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The Ryder Format

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    NEWSLETTERS

    Davis Love III and José María Olazábal kick off the week with a brief Q&A session.

    Part of the attraction of the Ryder Cup is that it's so radically different than the golf you see on a week-to-week basis.

    During the PGA Tour, there's only one match-play event -- The World Matchplay Championships. And there isn't a team event until the "Silly Season", which is after the Tour comes to a close as it just did.

    But the Ryder Cup asks players to combine with each other and in a matchplay format. It's really a departure from watching one guy try and birdie the last hole to claim 3rd place check instead of splitting a 4th place one.

    The Cup is played over three days. The first two days have a morning session and an afternoon session. These two are split up between a four four-ball matches and four foursomes matches. The four-ball involves two players from each side being paired up, but everyone plays their own ball. Whoever gets the lowest score on a hole wins the hole. This one doesn't require as much thought as who to pair together as everyone is playing their own shots. However, you wouldn't want to pair two golfers who like to take risks together, because they might both end up in the woods and provide and easy hole for the opponent. It makes sense to have one guy who consistently gets the ball in the fairway and on the green paired with a big-hitter who can make things happen but also can get into trouble. Provides a nice baseline.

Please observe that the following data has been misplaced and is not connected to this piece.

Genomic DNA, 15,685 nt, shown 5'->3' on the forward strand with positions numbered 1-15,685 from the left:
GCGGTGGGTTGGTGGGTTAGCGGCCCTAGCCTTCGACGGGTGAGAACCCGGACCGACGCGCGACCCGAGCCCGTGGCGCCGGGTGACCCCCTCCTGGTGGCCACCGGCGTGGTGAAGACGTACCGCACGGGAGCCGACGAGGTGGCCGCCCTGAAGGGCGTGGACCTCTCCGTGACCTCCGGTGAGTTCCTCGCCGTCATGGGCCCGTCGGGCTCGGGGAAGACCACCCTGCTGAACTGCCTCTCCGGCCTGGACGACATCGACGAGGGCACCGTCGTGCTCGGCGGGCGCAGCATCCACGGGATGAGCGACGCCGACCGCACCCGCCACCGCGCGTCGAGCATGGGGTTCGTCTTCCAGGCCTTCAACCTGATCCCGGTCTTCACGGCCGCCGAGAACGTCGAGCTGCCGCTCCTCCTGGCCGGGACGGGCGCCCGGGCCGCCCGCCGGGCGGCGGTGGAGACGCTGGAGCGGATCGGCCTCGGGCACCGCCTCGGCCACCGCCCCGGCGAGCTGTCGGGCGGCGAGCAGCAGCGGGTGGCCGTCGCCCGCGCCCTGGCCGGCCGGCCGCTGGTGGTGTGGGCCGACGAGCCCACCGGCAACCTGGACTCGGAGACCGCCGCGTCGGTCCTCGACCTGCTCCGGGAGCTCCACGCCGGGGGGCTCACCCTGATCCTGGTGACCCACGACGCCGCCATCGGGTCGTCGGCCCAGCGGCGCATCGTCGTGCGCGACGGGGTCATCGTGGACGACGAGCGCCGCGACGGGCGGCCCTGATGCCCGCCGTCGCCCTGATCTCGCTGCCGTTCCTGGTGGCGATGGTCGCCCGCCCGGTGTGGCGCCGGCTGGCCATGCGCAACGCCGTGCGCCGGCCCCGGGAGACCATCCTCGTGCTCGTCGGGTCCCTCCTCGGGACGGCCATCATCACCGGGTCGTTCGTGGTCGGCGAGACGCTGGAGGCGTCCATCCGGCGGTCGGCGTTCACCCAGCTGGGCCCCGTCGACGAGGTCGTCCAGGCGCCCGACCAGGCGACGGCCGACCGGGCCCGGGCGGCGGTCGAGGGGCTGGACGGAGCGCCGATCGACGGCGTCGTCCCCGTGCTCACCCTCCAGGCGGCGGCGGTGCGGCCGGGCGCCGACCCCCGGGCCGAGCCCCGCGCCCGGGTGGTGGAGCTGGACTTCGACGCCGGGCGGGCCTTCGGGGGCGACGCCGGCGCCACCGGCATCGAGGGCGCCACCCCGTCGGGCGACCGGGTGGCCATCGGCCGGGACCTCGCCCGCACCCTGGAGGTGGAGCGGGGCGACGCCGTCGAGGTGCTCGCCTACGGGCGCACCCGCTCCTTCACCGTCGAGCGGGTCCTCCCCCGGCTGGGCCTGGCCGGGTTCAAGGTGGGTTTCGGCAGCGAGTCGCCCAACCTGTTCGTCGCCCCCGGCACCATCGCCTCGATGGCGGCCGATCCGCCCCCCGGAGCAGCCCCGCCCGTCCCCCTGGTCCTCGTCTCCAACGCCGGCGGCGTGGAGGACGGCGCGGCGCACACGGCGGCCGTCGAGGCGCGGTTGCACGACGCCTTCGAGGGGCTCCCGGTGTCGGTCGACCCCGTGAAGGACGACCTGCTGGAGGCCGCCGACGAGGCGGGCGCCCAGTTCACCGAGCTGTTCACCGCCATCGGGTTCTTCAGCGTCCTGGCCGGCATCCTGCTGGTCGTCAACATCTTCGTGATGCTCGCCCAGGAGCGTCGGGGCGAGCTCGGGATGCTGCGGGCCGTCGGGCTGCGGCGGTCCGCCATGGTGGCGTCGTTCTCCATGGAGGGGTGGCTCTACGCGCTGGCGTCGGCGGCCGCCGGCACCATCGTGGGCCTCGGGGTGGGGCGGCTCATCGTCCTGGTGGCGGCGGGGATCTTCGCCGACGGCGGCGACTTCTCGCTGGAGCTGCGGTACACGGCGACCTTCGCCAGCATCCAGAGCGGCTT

The foursomes matches take a little more thought. In these, teammates will alternate shots. This is where you can out-think yourself. Do you pair two similar players together so that everyone's playing from positions they are used to? Or do you combine two different players to cancel out their weaknesses? Still, the looks teammates will shoot each other after one leaves the other in a bunker can be highly entertaining. Tiger Woods would have maimed Phil Mickelson if looks could kill when they were paired together years ago.

    Because there are only four of these matches in each session, a captain also has to decide which four of his 12 players have to sit out. Most captains like to get everyone involved before the singles matches on Sunday, but the Europeans haven't always trusted their depth to do so. This led to problems the last time the Cup was on these shores, as Europe threw four guys into the deep end on Sunday without getting a feel for the competition beforehand. It didn't work out.

    The tourney wraps up on Sunday with a royal rumble of 12 singles matches. When everyone's on the course, this gets out of control. Matches are being tossed on their ear left and right and the crowd is going nuts and you go from euphoria to despair in the matter of a couple shots.

    It is truly a wonderful break from what we're all used to.